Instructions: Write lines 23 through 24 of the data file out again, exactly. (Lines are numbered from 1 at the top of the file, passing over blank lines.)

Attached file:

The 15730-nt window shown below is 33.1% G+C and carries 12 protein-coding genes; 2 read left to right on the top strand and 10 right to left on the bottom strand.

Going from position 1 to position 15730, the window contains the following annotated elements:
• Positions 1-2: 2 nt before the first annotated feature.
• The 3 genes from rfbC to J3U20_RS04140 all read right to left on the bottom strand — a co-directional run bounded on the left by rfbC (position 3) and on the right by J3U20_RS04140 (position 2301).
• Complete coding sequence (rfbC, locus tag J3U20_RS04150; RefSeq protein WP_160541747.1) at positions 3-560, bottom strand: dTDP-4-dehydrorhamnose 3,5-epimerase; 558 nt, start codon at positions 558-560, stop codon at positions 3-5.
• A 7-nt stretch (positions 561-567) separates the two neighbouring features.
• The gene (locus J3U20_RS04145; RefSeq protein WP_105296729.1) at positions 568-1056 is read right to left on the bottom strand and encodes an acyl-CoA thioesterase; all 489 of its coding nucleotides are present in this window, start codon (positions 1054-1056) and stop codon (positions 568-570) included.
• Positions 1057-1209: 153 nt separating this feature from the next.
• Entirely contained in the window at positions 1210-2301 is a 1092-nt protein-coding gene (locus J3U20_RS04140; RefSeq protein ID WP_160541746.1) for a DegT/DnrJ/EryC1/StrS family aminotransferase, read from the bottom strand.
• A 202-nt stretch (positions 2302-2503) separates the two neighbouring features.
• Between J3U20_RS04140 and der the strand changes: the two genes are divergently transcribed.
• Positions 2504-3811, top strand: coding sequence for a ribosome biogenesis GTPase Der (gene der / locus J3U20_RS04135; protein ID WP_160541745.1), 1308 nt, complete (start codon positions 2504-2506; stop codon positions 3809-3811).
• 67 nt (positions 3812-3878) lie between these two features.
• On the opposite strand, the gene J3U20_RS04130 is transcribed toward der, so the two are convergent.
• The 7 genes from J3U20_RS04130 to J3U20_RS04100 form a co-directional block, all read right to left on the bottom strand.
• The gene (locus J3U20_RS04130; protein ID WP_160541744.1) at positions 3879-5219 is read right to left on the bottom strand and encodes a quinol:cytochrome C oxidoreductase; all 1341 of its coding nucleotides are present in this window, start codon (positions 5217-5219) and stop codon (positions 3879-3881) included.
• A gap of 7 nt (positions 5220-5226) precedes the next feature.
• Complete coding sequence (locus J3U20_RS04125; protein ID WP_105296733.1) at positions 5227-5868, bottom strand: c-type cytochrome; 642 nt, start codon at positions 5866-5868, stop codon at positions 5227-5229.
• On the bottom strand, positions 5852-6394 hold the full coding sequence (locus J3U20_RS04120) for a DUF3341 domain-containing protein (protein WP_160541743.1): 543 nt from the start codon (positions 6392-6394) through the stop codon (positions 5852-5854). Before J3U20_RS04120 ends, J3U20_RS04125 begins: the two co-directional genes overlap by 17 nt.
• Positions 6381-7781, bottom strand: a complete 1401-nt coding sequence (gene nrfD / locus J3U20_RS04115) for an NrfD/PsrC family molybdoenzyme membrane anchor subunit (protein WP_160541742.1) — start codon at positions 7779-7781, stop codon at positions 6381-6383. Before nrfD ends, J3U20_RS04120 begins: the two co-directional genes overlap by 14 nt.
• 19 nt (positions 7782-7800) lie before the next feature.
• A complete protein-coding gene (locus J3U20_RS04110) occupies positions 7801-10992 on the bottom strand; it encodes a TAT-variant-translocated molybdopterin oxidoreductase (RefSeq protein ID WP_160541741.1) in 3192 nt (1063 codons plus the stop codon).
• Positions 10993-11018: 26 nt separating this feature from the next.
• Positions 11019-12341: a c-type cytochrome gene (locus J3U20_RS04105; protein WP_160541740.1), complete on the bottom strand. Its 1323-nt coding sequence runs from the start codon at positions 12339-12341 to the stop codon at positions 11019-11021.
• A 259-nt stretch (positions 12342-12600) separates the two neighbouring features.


• Positions 10993-11018: 26 nt separating this feature from the next.
• Positions 11019-12341: a c-type cytochrome gene (locus J3U20_RS04105; protein WP_160541740.1), complete on the bottom strand. Its 1323-nt coding sequence runs from the start codon at positions 12339-12341 to the stop codon at positions 11019-11021.